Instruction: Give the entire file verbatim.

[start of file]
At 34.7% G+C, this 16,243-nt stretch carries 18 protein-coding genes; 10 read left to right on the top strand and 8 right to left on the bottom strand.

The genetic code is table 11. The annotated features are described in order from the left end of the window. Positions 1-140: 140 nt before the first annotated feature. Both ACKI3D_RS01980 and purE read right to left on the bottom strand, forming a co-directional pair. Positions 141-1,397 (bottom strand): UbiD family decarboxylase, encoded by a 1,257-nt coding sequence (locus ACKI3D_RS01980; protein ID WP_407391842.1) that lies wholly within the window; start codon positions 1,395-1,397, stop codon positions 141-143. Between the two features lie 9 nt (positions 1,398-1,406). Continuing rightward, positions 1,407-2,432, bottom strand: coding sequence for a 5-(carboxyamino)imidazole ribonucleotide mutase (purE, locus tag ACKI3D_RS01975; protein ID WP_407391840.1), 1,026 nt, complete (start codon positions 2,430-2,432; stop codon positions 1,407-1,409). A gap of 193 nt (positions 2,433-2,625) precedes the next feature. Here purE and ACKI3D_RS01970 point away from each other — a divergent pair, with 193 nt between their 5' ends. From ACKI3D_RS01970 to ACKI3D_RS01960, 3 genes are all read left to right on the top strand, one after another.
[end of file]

At 34.7% G+C, this 16,243-nt stretch carries 18 protein-coding genes; 10 read left to right on the top strand and 8 right to left on the bottom strand.

The genetic code is table 11. The annotated features are described in order from the left end of the window. Positions 1-140: 140 nt before the first annotated feature. Both ACKI3D_RS01980 and purE read right to left on the bottom strand, forming a co-directional pair. Positions 141-1,397 (bottom strand): UbiD family decarboxylase, encoded by a 1,257-nt coding sequence (locus ACKI3D_RS01980; protein ID WP_407391842.1) that lies wholly within the window; start codon positions 1,395-1,397, stop codon positions 141-143. Between the two features lie 9 nt (positions 1,398-1,406). Continuing rightward, positions 1,407-2,432, bottom strand: coding sequence for a 5-(carboxyamino)imidazole ribonucleotide mutase (purE, locus tag ACKI3D_RS01975; protein ID WP_407391840.1), 1,026 nt, complete (start codon positions 2,430-2,432; stop codon positions 1,407-1,409). A gap of 193 nt (positions 2,433-2,625) precedes the next feature. Here purE and ACKI3D_RS01970 point away from each other — a divergent pair, with 193 nt between their 5' ends. From ACKI3D_RS01970 to ACKI3D_RS01960, 3 genes are all read left to right on the top strand, one after another.